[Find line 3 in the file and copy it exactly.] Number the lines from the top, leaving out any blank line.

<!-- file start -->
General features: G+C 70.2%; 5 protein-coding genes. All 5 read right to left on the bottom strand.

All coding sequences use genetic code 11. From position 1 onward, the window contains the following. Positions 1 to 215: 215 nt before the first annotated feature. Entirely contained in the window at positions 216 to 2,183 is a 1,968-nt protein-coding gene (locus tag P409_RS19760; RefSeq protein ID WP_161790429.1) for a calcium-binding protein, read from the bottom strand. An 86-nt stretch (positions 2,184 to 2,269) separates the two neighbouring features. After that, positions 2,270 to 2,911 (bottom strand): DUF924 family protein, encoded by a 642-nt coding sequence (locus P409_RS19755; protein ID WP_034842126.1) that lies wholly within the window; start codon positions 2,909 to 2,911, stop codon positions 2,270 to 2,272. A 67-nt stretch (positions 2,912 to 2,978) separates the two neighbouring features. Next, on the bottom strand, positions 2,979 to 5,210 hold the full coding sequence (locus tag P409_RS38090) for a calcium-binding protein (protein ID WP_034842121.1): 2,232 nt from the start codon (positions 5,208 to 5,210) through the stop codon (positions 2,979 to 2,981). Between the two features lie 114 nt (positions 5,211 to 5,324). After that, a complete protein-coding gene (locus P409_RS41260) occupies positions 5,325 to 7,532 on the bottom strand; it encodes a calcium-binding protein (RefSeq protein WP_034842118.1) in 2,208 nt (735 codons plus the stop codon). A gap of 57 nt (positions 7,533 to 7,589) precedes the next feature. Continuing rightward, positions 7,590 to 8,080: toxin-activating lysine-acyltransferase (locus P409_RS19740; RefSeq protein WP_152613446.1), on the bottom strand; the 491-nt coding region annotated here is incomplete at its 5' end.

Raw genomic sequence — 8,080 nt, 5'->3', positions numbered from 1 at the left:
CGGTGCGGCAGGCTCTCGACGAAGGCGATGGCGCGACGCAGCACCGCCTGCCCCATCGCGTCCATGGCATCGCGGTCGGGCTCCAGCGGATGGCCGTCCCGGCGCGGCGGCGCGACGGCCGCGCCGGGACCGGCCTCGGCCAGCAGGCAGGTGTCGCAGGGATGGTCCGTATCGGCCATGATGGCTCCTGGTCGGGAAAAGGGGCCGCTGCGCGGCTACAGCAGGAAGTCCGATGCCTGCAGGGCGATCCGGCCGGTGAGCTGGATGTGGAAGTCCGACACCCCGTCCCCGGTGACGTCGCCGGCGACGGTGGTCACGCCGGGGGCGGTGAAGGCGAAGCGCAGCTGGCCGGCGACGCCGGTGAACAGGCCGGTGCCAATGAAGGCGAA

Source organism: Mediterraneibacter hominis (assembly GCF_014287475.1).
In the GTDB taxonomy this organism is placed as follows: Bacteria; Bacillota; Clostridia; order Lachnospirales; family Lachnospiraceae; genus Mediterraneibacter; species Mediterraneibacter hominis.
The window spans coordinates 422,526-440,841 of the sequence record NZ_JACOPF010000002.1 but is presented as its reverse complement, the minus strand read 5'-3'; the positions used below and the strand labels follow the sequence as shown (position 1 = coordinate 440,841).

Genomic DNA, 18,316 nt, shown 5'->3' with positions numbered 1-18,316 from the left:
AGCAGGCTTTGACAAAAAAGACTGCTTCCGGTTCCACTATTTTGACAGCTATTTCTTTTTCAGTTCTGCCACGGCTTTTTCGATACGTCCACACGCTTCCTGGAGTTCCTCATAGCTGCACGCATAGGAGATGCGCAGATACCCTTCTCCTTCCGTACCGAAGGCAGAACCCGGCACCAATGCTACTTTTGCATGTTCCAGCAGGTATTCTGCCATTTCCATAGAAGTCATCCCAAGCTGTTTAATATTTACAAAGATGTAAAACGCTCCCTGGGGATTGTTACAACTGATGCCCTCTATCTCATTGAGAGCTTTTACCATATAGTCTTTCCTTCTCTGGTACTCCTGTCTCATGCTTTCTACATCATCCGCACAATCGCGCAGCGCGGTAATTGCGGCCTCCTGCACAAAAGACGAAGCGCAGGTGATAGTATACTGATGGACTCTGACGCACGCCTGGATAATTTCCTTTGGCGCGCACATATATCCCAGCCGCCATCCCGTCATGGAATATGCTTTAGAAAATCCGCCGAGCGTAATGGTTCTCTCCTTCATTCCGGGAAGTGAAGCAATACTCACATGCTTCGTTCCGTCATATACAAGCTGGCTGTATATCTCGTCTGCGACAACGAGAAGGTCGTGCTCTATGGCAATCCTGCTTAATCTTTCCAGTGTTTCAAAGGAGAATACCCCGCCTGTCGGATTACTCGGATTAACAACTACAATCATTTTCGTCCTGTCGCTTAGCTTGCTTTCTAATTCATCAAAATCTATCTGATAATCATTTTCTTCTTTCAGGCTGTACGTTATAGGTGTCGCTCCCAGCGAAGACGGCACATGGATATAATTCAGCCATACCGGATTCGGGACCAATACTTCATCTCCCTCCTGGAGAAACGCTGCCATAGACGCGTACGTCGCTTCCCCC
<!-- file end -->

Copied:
Raw genomic sequence — 8,080 nt, 5'->3', positions numbered from 1 at the left: